Acid-sensitive molecular changes contribute to the emergence of pandemic influenza

St. Jude Children’s Research Hospital scientists have linked increased resistance of hemagglutinin protein to acidic pH with emergence of the 2009 H1N1 pandemic flu virus; finding may help spot future pandemic viruses.

Memphis, Tennessee, January 25, 2016

Charles Russell, Ph.D., and researchers

(From left to right) Charles Russell, Ph.D., associate member of the Department of Infectious Diseases, Marion Russier, Ph.D., postdoctoral research associate, and Guohua Yang, Ph.D., senior research technologist. 

St. Jude Children’s Research Hospital scientists have identified a molecular property of the hemagglutinin protein that contributed to the emergence of the 2009 H1N1 pandemic influenza virus. The findings may help officials recognize and control flu viruses that pose the greatest risk to humans. The study appears today in the online, early edition of the scientific journal Proceedings of the National Academy of Sciences (PNAS).

Hemagglutinin is carried on the surface of the flu virus. The virus needs the protein for binding to and infecting host cells.

The researchers showed that hemagglutinin became more stable in an acidic environment as the H1N1 virus shifted from swine to humans. The adaptation increased the protein’s stability in the acidic conditions of the human respiratory tract and lowered the pH at which hemagglutinin was activated. Activation triggers an irreversible change in the protein’s molecular shape that fuses the virus and target cell.

Investigators demonstrated in the laboratory that the hemagglutinin adaption was essential for airborne viral transmission in ferrets, the animal model of the human disease. Mutating hemagglutinin to reduce the protein’s stability in acid, and increase the pH of activation, blocked the virus’ ability to spread through airborne particles.

“We have identified hemagglutinin acid stability as an essential property of pandemic viruses,” said Charles Russell, Ph.D., an associate member of the St. Jude Department of Infectious Diseases who led the research. “These findings should aid pandemic preparedness by helping officials recognize and prioritize circulating animal viruses for surveillance, vaccine production and other measures.”

The pH of activation differs for different flu viruses. Avian and swine viruses are activated at pH 5.5-6.0 compared to pH 5.0-5.5 for human flu viruses. Previous studies by Russell and others showed that changing the hemagglutinin to reduce the protein’s stability in acid, and lower its pH of activation, led to transmission of avian flu viruses in mice and ferrets. Now researchers have linked such changes to a human pandemic virus.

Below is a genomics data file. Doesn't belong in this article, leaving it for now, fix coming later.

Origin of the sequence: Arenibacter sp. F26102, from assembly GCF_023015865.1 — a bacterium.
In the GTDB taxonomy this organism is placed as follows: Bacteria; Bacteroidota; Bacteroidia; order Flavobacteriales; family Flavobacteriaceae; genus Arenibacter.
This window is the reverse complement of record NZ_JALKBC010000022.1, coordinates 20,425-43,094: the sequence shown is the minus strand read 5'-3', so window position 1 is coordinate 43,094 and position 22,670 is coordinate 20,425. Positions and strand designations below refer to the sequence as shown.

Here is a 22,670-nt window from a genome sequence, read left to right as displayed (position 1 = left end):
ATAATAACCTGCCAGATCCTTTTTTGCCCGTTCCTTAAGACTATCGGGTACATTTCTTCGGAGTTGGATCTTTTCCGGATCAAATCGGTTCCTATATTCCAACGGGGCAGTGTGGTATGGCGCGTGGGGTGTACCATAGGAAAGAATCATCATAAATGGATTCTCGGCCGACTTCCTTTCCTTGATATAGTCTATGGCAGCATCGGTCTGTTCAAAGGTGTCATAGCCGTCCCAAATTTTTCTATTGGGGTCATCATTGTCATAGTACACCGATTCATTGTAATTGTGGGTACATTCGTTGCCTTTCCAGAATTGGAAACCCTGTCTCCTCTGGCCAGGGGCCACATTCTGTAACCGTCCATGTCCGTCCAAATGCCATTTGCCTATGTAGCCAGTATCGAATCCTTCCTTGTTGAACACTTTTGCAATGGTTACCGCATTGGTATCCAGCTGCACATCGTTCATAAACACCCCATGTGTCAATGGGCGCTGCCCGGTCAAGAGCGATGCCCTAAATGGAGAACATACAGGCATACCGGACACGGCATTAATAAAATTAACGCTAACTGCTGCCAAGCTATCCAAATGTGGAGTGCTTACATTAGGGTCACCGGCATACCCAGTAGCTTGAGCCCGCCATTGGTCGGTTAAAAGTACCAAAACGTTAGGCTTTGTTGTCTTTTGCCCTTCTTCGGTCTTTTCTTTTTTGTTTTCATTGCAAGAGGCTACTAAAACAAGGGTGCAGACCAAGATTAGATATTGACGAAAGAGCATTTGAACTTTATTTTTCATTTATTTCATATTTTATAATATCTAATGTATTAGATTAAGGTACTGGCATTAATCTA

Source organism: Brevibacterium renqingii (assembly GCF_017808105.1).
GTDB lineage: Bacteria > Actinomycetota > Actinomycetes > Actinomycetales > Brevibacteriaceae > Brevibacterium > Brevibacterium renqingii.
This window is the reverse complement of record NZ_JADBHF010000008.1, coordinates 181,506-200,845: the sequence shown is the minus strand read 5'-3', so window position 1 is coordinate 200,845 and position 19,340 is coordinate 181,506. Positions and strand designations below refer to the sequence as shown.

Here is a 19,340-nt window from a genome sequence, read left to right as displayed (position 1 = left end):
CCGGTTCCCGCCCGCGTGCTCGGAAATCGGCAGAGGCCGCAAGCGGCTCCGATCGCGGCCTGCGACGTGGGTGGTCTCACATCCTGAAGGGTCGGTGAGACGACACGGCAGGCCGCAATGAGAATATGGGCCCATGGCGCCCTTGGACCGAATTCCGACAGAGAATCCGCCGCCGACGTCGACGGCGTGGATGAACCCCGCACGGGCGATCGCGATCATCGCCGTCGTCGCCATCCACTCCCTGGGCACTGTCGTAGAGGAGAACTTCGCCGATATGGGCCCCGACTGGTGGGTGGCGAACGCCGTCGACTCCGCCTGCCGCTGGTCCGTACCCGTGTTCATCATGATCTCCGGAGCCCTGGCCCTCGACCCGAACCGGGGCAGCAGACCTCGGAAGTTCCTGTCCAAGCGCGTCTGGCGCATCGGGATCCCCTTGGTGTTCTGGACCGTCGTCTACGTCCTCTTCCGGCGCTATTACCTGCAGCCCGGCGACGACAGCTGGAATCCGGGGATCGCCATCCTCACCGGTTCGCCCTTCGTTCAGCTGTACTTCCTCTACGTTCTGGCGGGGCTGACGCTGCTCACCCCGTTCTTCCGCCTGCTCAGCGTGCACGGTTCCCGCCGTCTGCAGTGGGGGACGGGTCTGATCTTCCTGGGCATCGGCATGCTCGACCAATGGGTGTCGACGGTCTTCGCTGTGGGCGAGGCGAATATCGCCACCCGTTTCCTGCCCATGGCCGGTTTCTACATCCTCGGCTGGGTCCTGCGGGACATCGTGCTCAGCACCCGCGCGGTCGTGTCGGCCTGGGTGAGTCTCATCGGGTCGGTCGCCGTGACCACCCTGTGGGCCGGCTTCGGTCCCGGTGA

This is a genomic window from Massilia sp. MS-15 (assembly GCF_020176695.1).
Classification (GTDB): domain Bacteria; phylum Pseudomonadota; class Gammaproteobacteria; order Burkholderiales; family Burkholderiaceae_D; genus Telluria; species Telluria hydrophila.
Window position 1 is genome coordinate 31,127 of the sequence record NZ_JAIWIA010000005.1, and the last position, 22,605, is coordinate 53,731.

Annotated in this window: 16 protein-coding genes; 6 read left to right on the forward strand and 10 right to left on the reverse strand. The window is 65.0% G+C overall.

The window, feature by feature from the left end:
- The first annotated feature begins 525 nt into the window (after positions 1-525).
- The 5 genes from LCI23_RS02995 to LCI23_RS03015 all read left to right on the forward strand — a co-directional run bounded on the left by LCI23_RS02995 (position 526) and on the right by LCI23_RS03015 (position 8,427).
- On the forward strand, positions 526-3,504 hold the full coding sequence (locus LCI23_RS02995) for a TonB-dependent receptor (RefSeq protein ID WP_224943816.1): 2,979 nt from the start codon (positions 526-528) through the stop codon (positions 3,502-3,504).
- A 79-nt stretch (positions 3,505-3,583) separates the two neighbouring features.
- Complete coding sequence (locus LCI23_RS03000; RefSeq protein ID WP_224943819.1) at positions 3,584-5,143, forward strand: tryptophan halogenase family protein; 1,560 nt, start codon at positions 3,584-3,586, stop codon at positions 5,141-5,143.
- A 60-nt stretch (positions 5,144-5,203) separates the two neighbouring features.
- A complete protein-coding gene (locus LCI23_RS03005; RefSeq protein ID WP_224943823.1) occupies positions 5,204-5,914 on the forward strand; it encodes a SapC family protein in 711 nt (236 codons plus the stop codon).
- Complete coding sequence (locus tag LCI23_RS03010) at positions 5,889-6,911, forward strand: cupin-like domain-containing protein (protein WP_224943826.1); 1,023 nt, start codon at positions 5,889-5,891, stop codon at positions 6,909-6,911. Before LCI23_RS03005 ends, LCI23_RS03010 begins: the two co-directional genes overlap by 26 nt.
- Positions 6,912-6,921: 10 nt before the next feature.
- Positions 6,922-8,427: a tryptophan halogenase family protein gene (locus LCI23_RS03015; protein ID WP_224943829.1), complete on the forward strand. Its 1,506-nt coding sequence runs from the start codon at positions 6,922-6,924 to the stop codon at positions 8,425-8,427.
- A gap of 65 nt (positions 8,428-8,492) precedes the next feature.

In this study, researchers tracked the pH of activation in H1N1 swine flu viruses before and during the 2009 flu pandemic. Prior to the pandemic, H1N1 swine viruses were activated at pH 5.5-6.0. The H1N1 virus that infected humans early in the pandemic was activated at pH 5.5. In later cases, the activation pH of the H1N1 pandemic virus declined to 5.2-5.4.

“The hemagglutinin protein plays a central role in human flu pandemics, yet until now the molecular properties required for pandemic viruses have remained largely undefined,” Russell said. “Our findings suggested that one requirement for a pandemic influenza A virus was an acid-stabilized protein with an activation pH of 5.5 or less, which was sufficient to allow airborne human-to-human transmission at the start of the 2009 H1N1 pandemic.”

When scientists mutated the 2009 H1N1 pandemic virus to make it more like swine flu virus and give it a hemagglutinin with a higher activation pH, the virus caused less illness and spread more slowly in mice and ferrets.

The virus responded to the loss-of-function mutation by quickly altering hemagglutinin in the laboratory to a lower activation pH of 5.3. The spontaneous change restored airborne transmissibility of the virus in ferrets. An analysis of pandemic H1N1 samples collected from more than 21,000 human cases worldwide found a small number with the same H1 mutation.

“The hemagglutinin shape change that causes the membrane fusion and gets the viral genetic material into target cells is triggered by a drop in pH,” Russell said. “The virus can be exposed to low pH in the mildly acidic upper respiratory tract of humans and other mammals. If hemagglutinin is too easy to trigger, it is like a mouse trap triggered prematurely, and the virus is inactivated before reaching the target cell.”

Marion Russier, Ph.D., a postdoctoral fellow in Russell’s laboratory, is the first author. The other authors are Guohua Yang, Jerold Rehg, Sook-San Wong, Heba Mostafa, Thomas Fabrizio, Subrata Barman, Scott Krauss, Robert Webster and Richard Webby, all of St. Jude.

The study was funded in part by a contract (HHSN272201400006C) from the National Institutes of Allergy and Infectious Diseases, part of the National Institutes of Health; and ALSAC.

St. Jude Children’s Research Hospital

St. Jude Children’s Research Hospital is leading the way the world understands, treats and cures childhood cancer and other life-threatening diseases. It is the only National Cancer Institute-designated Comprehensive Cancer Center devoted solely to children. Treatments developed at St. Jude have helped push the overall childhood cancer survival rate from 20 percent to 80 percent since the hospital opened more than 50 years ago. St. Jude freely shares the breakthroughs it makes, and every child saved at St. Jude means doctors and scientists worldwide can use that knowledge to save thousands more children. Families never receive a bill from St. Jude for treatment, travel, housing and food — because all a family should worry about is helping their child live. To learn more, visit stjude.org or follow the hospital on Twitter and Instagram at @stjuderesearch.